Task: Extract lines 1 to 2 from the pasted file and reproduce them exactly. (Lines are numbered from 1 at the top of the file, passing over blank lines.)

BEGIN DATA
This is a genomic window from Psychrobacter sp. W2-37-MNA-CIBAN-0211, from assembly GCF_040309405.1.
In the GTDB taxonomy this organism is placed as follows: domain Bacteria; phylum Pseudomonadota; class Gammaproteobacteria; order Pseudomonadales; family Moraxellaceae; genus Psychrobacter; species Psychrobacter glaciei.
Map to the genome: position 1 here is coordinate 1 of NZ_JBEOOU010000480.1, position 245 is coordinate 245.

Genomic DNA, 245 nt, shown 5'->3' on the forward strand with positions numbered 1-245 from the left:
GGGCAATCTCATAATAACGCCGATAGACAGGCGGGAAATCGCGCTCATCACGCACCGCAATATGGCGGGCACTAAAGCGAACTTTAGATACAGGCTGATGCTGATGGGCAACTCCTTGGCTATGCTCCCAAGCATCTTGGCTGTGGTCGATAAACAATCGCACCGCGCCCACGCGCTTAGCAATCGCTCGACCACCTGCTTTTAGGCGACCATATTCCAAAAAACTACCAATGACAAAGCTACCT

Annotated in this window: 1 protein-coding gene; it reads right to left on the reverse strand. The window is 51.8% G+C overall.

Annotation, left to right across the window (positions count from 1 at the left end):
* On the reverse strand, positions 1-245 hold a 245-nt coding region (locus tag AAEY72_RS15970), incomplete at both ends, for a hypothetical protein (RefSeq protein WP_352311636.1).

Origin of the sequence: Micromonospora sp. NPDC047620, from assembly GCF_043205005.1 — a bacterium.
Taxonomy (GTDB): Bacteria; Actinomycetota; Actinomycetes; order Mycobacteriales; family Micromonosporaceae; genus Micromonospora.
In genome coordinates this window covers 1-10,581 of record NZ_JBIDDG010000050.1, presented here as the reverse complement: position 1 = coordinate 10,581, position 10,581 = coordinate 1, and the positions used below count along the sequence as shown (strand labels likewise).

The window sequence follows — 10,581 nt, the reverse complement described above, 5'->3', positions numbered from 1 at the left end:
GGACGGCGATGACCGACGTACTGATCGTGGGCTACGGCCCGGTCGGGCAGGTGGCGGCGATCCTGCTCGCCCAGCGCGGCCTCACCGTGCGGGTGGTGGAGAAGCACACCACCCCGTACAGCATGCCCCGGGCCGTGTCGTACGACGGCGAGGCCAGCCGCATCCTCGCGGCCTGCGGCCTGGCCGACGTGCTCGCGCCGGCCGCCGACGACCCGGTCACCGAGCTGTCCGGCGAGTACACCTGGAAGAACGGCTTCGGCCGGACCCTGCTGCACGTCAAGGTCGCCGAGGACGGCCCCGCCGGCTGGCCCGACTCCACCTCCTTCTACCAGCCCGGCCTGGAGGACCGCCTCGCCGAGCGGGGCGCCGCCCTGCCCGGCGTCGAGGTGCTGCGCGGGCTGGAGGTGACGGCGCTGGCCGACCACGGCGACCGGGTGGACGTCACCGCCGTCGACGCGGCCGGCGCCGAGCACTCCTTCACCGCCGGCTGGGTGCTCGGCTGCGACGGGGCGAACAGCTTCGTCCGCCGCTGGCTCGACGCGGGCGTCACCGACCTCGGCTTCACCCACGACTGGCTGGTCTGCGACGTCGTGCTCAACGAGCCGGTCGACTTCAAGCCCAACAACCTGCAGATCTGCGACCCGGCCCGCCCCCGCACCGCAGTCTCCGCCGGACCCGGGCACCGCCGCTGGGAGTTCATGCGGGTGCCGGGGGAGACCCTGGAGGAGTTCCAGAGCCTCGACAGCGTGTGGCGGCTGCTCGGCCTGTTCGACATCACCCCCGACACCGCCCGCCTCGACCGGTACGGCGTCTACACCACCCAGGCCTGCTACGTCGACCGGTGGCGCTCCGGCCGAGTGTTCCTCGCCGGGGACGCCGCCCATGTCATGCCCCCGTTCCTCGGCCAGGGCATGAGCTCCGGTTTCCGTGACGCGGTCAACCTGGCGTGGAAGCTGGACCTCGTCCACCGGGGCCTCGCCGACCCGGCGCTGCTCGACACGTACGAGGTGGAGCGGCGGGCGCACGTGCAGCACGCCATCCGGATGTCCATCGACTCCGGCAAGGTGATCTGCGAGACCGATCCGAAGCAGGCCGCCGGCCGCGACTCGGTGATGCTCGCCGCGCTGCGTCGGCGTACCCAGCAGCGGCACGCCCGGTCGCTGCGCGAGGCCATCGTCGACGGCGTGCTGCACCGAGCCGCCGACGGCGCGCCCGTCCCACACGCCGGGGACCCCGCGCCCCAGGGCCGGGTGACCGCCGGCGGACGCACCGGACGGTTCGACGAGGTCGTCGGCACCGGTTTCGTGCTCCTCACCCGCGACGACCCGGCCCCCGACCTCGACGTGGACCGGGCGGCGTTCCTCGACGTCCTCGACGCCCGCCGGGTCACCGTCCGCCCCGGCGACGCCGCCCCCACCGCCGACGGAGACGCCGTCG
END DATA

This is a genomic window from Psychrobacter sp. W2-37-MNA-CIBAN-0211, from assembly GCF_040309405.1.
In the GTDB taxonomy this organism is placed as follows: domain Bacteria; phylum Pseudomonadota; class Gammaproteobacteria; order Pseudomonadales; family Moraxellaceae; genus Psychrobacter; species Psychrobacter glaciei.